Meditation for addiction recovery can be incorporated directly into your yoga practice, or pursued as a distinct form of therapy. You do not have to practice religion or profess a particular faith to meditate. Instead, it is an opportunity to put your mind at rest and look inward rather than concentrating on the external world. While meditation sessions require practice and concentration, it is wise to learn how to “be still” as you process your recovery, deal with underlying emotions, and let go of the desire to achieve instant gratification using drugs or alcohol.
Our credentialed practitioners can help you achieve this state of consciousness in order to produce fruitful results. And, once again, meditation is also a portable form of therapy that you can use for years to come!
Addiction is Fueled by a Sense of Lack; Yoga Counters This
We know that people who struggle with addiction carry a deep sense of lack. Something seems to be missing. An itch needs to be scratched. With acute addiction, one’s entire organism is caught up in a pursuit to fulfill needs that can never be met. This is true for active addicts as much as it is true for people in recovery until they have been able to work out the complex roots of trauma that drives their behavior. In the body’s hierarchy of needs, breath is #1. We can live without food for weeks. We can live without water for days. But without breath (in yoga we use the term Prana or life force) for even three minutes, we get into real trouble.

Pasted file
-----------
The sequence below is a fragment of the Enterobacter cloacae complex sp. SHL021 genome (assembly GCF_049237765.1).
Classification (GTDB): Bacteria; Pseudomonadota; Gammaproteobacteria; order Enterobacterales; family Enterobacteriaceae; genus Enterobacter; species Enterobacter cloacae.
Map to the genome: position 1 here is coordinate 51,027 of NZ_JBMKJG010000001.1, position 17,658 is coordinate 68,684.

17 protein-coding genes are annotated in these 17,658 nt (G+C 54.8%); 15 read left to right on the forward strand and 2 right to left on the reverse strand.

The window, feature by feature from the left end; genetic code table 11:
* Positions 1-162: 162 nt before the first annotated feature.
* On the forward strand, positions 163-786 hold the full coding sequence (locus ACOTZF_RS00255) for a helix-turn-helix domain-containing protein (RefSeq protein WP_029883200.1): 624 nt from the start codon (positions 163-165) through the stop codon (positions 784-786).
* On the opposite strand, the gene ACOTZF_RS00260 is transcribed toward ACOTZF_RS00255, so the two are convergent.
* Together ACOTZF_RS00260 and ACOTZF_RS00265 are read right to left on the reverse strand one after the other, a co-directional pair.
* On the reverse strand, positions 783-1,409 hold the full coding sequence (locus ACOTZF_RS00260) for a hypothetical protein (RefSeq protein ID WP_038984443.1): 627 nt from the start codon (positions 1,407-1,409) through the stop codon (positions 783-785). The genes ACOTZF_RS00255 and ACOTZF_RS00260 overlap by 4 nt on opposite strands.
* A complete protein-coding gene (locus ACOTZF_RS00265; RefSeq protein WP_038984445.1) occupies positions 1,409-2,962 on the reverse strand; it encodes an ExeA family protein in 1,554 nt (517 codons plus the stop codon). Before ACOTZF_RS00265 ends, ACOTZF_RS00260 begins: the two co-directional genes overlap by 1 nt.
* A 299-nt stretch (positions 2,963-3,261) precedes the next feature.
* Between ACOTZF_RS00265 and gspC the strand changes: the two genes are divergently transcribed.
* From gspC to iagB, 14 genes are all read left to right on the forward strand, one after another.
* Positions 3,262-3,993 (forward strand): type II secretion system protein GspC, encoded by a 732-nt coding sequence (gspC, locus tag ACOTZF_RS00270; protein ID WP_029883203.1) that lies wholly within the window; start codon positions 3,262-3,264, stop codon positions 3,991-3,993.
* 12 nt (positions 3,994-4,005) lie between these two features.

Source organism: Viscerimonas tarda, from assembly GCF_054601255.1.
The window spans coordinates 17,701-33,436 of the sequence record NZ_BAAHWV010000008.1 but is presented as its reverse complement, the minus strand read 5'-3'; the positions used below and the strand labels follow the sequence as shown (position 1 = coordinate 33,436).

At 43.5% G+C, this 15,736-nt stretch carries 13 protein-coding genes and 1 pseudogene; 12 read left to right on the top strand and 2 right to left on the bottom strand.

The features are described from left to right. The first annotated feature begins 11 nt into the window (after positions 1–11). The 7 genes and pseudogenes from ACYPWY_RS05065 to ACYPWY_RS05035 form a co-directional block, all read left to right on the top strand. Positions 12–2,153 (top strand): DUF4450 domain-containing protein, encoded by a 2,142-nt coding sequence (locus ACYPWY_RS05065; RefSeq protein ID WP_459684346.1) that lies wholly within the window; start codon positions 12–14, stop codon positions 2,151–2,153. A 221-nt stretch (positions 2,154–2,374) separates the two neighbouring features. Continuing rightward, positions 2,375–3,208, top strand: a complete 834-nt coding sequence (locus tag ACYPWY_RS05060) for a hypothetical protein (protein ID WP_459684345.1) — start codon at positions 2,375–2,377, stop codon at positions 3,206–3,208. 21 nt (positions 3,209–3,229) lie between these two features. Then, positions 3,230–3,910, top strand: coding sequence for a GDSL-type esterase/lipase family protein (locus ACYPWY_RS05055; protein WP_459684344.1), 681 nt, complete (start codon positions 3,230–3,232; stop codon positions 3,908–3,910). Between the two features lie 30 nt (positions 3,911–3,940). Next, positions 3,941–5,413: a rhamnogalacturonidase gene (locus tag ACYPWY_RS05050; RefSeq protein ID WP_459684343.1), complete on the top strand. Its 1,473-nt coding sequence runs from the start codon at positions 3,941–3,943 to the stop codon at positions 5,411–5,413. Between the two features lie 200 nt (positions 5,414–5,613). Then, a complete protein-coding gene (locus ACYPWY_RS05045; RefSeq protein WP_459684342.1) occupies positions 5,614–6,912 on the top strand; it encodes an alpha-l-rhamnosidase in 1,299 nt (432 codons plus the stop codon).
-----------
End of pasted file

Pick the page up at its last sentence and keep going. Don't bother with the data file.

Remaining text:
Vinyasa yoga is the primary form of yoga practiced in the United States today. Vinyasa simply means movement coordinated with breath, but all yoga emphasizes a focus on breathing. Through dedicated and sometimes strenuous practice, we develop a relationship with our breath. We come to understand that by focusing on and controlling our breath, we can change how we think and feel. We can use the breath as a vehicle for entering states of meditation and also as a means of changing our emotional state and managing stress.
By learning to do simple, long, deep breathing, which is accessible by almost anyone, we send a different message to our nervous system, namely that all is well and our core need is being met. This allows our body-mind system to relax and moves us toward healing, recovery and wholeness. Breathing well counters the sense of lack that plagues most addicts and is a precursor to a healthier life beyond addiction. There’s no denying that meditation for addiction recovery and Yoga go hand in hand.